Mysterious Hawaii Liver Disease Case ¢â‚¬â€œ Naproxen Overdose...

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  • Central Journal of Liver and Clinical Research

    Cite this article: Teschke R, Schulze J, Eickhoff A, Wolff A, Frenzel C (2015) Mysterious Hawaii Liver Disease Case – Naproxen Overdose as Cause Rather than OxyELITE Pro? J Liver Clin Res 2(2): 1013.

    *Corresponding author Rolf Teschke, Department of Internal Medicine II, Klinikum Hanau, Teaching Hospital of the Goethe University of Frankfurt/Main, Leimenstrasse 20, D-63450 Hanau, Germany, Tel: 49-6181-21859; Fax: 49-6181- 2964211; Email:

    Submitted: 08 May 2015

    Accepted: 05 June 2015

    Published: 08 June 2015

    Copyright © 2015 Teschke et al.


    Keywords • Hawaii liver disease mystery • Disease cluster • Naproxen • OxyELITEPro • Dietary supplements

    Review Article

    Mysterious Hawaii Liver Disease Case – Naproxen Overdose as Cause Rather than OxyELITE Pro? Rolf Teschke1*, Johannes Schulze2, Axel Eickhoff1, Albrecht Wolff3 and Christian Frenzel4 1Department of Internal Medicine II, Division of Gastroenterology and Hepatology, Teaching Hospital of the Goethe University, Germany 2Institute of Industrial, Environmental and Social Medicine, Medical Faculty, Goethe University Frankfurt/Main, Germany 3Department of Internal Medicine II, Division of Gastroenterology, Hepatology and Infectious Diseases, Friedrich Schiller University Jena, Germany 4Department of Medicine I, University Medical Center Hamburg Eppendorf, Germany


    A liver case was reported from a Honolulu medical center in 2013 and remained mysterious due to poorly documented case details and conflicting statements, necessitating a reanalysis of medical files containing redacted raw data of the female patient described as previously healthy. This actual reanalysis provides evidence of a patient with a remarkable multimorbidity associated with a significant present and past history of multimedication by abundant potentially hepatotoxic synthetic drugs and by some dietary supplements [DS]. Her liver disease now is best explained as recurrent toxic hepatitis by overdosed naproxen, a non-steroidal antiinflammatory drug [NSAID] with a well known and significant hepatotoxic potency. Actually, its reuse - five months after first disease onset - to treat daily headaches for a month unexpectedly caused a recurrence of the scleral icterus as at the initial onset. Additional diagnoses now include DILI by other used synthetic drugs; symptomatic acute acalculous cholecystitis associated with gallbladder sludge; acute hepatitis, preferentially prior not excluded hepatitis E virus infection, infections by HSV and VZV; and nonalcoholic fatty liver disease. Evidence is lacking that any of the four used DS was the culprit, including OxyELITE Pro [OEP] that initially was incriminated as the sole cause of liver disease by a team of investigators in Hawaii. The conclusion is reached that the case now loses its mystery and is best explained by overdosed naproxen, a NSAID with a known history of hepatotoxicity - rather than by any DS including OEP - affecting a multimorbid and multimedicated patient.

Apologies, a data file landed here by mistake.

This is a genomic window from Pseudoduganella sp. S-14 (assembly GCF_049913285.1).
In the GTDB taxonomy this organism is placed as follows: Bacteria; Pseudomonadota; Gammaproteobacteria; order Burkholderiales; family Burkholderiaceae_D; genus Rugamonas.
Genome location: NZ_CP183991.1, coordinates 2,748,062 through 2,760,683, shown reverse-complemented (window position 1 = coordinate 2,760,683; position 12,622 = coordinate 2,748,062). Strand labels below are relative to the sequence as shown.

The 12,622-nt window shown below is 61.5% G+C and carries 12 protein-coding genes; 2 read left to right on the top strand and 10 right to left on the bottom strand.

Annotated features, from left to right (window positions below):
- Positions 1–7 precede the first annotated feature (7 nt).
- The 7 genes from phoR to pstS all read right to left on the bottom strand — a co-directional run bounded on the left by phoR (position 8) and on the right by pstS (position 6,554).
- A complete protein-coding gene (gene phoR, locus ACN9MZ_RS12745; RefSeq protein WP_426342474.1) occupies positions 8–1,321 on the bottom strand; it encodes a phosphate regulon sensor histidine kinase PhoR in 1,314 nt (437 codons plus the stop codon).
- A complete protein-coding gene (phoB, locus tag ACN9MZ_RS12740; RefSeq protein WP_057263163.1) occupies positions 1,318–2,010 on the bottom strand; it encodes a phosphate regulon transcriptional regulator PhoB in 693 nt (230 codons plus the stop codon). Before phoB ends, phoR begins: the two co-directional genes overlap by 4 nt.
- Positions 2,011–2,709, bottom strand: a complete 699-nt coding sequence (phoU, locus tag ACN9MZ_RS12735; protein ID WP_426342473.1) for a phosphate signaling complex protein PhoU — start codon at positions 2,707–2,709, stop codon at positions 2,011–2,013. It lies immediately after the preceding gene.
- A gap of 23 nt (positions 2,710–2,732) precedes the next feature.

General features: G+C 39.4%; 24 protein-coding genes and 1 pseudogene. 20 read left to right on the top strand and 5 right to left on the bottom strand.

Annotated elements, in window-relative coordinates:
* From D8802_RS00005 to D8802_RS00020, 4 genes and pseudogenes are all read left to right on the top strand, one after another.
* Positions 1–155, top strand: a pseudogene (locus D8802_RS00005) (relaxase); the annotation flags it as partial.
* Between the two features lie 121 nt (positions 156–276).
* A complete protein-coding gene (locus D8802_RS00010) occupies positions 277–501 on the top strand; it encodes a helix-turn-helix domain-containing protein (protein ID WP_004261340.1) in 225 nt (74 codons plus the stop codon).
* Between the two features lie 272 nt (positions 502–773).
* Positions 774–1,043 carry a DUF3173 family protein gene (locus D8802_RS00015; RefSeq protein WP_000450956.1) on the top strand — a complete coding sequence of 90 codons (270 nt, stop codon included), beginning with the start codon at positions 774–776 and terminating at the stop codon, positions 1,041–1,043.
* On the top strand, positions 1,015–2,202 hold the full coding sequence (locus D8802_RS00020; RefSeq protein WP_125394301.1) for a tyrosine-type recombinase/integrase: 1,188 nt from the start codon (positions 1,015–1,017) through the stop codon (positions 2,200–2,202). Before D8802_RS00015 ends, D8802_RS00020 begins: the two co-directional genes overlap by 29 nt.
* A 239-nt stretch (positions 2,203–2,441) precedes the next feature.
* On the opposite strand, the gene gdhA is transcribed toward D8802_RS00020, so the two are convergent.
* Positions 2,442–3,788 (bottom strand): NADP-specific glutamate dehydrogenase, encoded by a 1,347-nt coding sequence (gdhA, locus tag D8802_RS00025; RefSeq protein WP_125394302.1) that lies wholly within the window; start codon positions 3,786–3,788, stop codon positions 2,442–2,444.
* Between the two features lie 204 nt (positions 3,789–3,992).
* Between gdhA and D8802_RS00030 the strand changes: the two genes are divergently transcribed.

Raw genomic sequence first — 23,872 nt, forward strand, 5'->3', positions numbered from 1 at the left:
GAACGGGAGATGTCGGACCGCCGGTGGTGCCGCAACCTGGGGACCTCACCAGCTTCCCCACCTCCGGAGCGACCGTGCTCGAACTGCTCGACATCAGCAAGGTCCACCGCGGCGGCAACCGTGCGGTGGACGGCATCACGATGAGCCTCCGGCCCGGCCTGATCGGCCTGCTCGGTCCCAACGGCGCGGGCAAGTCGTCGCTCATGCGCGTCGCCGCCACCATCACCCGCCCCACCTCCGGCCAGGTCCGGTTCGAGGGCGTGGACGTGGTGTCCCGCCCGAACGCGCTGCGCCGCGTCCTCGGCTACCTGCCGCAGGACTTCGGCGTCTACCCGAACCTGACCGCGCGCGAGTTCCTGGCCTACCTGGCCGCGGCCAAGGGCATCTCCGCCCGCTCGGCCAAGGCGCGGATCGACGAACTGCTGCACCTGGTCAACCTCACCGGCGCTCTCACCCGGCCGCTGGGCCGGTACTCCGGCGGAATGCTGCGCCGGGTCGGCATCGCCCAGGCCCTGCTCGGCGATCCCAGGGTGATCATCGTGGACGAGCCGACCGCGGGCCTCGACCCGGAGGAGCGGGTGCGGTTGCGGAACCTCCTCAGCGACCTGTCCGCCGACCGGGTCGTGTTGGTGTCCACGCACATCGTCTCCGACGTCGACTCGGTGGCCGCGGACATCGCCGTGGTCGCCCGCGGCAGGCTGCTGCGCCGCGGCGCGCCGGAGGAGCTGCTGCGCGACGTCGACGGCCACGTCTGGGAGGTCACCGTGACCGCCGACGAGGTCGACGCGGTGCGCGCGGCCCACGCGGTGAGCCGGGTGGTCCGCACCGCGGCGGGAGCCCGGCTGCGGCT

ABBREVIATIONS ADHD: Attention Deficit Hyperactivity Disorder; ALP: Alkaline

    Phosphatase; ALT: Alanine Aminotransferase; AST: Aspartate Aminotransferase; BMI: Body Mass Index; CDC: Centers for Disease Control and Prevention; CIOMS: Council for International Organizations of Medical Sciences; CMV: Cytomegalovirus; DILI: Drug induced Liver Injury; DS: Dietary Supplement; EBV: Epstein Barr Virus; FDA: Federal Drug Administration in Washington DC, USA; HAV: Hepatitis A Virus; HBc: Hepatitis B core; HBs: Hepatitis B surface; HBV: Hepatitis B Virus; HDS: Herbal Dietary Supplement; HCV: Hepatitis C Virus; HEV: Hepatitis E Virus; HSV: Herpes Simplex Virus; HILI: Herb induced Liver Injury; LFTs: Liver Function Tests; N: Normal range as multiple of its upper limit; NAFLD: Non-alcoholic Fatty Liver Disease; NSAID: Non- Steroidal Anti-inflammatory Drug; OEP: OxyELITE Pro; PCP:

    Primary Care Provider; PCR: Polymerase Chain Reaction; R: Ratio; RUCAM: Roussel Uclaf Causality Assessment Method; VZV: Varicella Zoster Virus.

    INTRODUCTION Dietary supplements [DS] may be effective when used as

    slimming aids, but there is considerable concern regarding rare side effects including liver injury possibly attributable to few DS products [1-7]. In this context, the Centers for Disease Control and Prevention [CDC] published a preliminary report on a liver disease cohort of seven patients that emerged in Hawaii in the summer 2013 and remained a mystery [8]. This created uncertainty due in part to the reporting of inconsistent and incomplete data, associated with the lacking of an ascertained culprit. However, an assumed temporal association initially focused on OxyELITE Pro